To say Documentary as dead is like saying that mankind has stopped evolving. Saying that the interest in and the effect of Documentary viewing on the human condition bears no impact is a narrow view of its potential to impact and the ways it already has on society. Required, is an understanding this of Documentary’s changing definition and where it sits as a sub-genre within the genre of cinema and its relevance. This essay explores how Documentary along-side man-kind has simply evolved textually. The argument is that film makers’, audience’s, and institution’s attitudes need to evolve too.
The essay’s skeletal focus that ties the argument together is on the definition of Documentary. This not so simple answer, is “fuzzy” (Nichols, p21), and comparative against fictional cinema at every stage. Some argue that fictional cinematic is another form of documentary because both are evident of the culture that produced it and reproduce a likeness to the people within that culture (Nichols, p1). However documentary differs because it encompasses characteristics, which may not resemble one another, in every way, within the sub-genre, but the combination of these ties a film to predecessors enough to categorize it as documentary (p26).
These fit within four main determining factors that are text, practitioner, institution and audience and it is as these factors change that the definition of documentary changes (22). The text relates to the conventions of the genre and how documentary fits, the practitioners are the filmmakers and their role in invoking change in the definition and the role of the documentary film and the institution is the body that both supports and influences the film-maker’s work. How this works is like a four-tier cake.
Documentary text is the top tier. A prototype documentary film shares qualities of its predecessor’s in the sub-genre of documentary, the way other sub-genres have their distinguishing set of norms and conventions (p26). Shaping documentary film are some but not all of these things – the “voice of God” commentary, interviews, location sound, cutaways, prevalence of informative logic, and reliance on social actors and is character driven. A prototype documentary, made, shares combination of qualities thus slipping into the realm of documentary changing definition changes adding new conventions. Flaherty’s prototype of Nanook of the North possesses some of these characteristics. It re-presents that culture at that time of production. It is character driven and relies on real people as actors, and is observational in approach to the participatory level of the filmmaker. It is however a construction of reality, much like the Reality TV docusoap, Big Brother (Johnson-Wood p66) was at the turn of the 21st century, splicing together image and sound to create a story (p55). Scenarios were created for the characters to play out, that create drama for entertainment purposes. All is reality but not real, if you follow Raymond Williams account of real vs reality Williams, p256 – 262), but a re-presentation. However, similar to Big Brother, Nanook served its purpose as a documented account of history.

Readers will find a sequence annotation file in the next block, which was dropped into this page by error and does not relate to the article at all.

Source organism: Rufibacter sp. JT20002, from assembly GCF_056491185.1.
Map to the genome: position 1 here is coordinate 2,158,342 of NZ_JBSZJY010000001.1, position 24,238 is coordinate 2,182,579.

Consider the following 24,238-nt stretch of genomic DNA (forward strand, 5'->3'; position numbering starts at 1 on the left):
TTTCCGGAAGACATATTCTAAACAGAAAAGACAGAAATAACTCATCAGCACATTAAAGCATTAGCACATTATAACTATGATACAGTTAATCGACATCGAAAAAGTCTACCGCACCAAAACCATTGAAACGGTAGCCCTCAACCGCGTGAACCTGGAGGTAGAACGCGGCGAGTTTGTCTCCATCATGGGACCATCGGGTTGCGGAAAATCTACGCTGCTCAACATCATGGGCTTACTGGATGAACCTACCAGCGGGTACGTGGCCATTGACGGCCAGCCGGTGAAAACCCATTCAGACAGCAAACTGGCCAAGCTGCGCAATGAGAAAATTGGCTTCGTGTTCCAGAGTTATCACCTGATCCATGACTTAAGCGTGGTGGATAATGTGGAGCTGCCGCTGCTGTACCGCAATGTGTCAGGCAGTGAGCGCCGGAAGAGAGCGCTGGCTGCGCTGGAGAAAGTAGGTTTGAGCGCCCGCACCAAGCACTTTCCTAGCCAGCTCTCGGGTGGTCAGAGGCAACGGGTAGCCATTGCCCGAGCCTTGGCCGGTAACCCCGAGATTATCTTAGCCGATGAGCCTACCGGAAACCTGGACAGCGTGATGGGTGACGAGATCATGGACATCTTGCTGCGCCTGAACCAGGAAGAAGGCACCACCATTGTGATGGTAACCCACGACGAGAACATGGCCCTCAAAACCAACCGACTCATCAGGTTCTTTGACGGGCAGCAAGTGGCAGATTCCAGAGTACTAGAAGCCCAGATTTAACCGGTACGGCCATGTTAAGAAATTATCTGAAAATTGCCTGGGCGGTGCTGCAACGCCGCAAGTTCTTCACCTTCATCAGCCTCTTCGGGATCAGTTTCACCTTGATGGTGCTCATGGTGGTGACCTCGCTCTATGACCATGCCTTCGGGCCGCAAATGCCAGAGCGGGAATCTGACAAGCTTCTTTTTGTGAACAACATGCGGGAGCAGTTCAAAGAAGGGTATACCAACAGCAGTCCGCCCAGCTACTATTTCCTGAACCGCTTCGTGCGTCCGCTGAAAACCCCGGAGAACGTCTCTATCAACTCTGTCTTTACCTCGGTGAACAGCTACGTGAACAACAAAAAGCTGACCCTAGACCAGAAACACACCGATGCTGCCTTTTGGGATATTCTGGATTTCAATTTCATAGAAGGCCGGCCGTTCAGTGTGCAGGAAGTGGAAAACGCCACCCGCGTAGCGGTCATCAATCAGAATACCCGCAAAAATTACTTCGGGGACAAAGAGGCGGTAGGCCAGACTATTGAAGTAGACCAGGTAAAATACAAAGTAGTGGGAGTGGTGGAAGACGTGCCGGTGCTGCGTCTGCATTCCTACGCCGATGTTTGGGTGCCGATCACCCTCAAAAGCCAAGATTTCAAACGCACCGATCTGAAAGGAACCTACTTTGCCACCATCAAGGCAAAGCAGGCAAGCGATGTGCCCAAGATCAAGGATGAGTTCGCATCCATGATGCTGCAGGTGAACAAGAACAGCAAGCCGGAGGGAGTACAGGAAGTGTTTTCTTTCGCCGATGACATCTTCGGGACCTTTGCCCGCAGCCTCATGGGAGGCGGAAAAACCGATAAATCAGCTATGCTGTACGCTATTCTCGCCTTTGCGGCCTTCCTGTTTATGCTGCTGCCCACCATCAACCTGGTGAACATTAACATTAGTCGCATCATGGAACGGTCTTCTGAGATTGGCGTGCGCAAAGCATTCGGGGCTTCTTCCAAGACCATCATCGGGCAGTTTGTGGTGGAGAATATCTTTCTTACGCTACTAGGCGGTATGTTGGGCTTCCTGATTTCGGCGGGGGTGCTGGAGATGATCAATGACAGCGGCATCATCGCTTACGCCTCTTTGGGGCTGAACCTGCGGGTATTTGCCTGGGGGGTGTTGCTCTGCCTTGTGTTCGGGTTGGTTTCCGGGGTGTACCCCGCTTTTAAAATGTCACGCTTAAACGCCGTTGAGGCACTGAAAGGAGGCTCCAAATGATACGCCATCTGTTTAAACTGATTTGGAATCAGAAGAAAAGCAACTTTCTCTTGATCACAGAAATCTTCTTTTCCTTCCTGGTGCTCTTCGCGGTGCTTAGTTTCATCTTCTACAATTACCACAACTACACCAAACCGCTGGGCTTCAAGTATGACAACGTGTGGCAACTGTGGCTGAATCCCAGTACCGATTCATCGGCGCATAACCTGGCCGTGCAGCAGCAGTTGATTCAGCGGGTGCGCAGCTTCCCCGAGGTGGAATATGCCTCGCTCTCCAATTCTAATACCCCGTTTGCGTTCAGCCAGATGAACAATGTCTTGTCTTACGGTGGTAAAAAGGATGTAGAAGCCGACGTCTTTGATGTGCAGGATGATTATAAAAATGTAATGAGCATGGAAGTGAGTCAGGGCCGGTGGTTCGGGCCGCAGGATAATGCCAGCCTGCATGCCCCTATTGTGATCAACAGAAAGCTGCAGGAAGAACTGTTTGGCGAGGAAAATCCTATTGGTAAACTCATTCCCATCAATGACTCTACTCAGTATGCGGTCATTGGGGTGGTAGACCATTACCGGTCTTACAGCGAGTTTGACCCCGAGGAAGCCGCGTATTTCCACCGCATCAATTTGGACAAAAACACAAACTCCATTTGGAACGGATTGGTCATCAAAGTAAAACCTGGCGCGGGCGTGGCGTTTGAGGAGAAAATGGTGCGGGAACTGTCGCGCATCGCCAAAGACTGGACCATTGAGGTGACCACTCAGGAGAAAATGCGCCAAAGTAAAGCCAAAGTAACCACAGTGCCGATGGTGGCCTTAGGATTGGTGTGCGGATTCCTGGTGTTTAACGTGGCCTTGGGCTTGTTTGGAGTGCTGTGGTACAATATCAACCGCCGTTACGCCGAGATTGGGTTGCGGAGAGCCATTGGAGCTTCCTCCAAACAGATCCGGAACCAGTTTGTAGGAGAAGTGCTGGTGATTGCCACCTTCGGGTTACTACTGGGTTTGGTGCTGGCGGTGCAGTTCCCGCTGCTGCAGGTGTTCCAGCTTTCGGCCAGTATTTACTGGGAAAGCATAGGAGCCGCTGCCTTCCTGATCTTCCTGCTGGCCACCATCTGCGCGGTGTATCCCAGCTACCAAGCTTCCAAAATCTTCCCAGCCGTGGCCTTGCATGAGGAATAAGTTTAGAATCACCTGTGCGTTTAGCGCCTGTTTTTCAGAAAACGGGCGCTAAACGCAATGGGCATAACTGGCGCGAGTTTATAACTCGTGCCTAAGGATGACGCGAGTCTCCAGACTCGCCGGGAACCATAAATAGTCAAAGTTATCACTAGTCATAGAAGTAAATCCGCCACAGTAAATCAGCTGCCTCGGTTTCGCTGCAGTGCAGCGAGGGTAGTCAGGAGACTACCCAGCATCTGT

The second tier is the practitioner. The foremost concern of a documentary filmmaker is with documenting historical events, places and people (Borsam and Monoham, p65), while maintaining fidelity with the recorded sounds and images, depicting a truthful account. Fidelity is when a documentary is judged its closeness to historical fact (Nichols, p20) and how far it strays to create drama and conflict. Chronologically or not, the film-maker’s interpretation remains a re-presentation of the culture in the spotlight. The practitioners represent the world in favour of their case put forward, putting their convictions under test (Rabiger, p250). They might recreate and/or misrepresent the culture of characters on-screen, as Flaherty did in 1922, no different to Big Brother,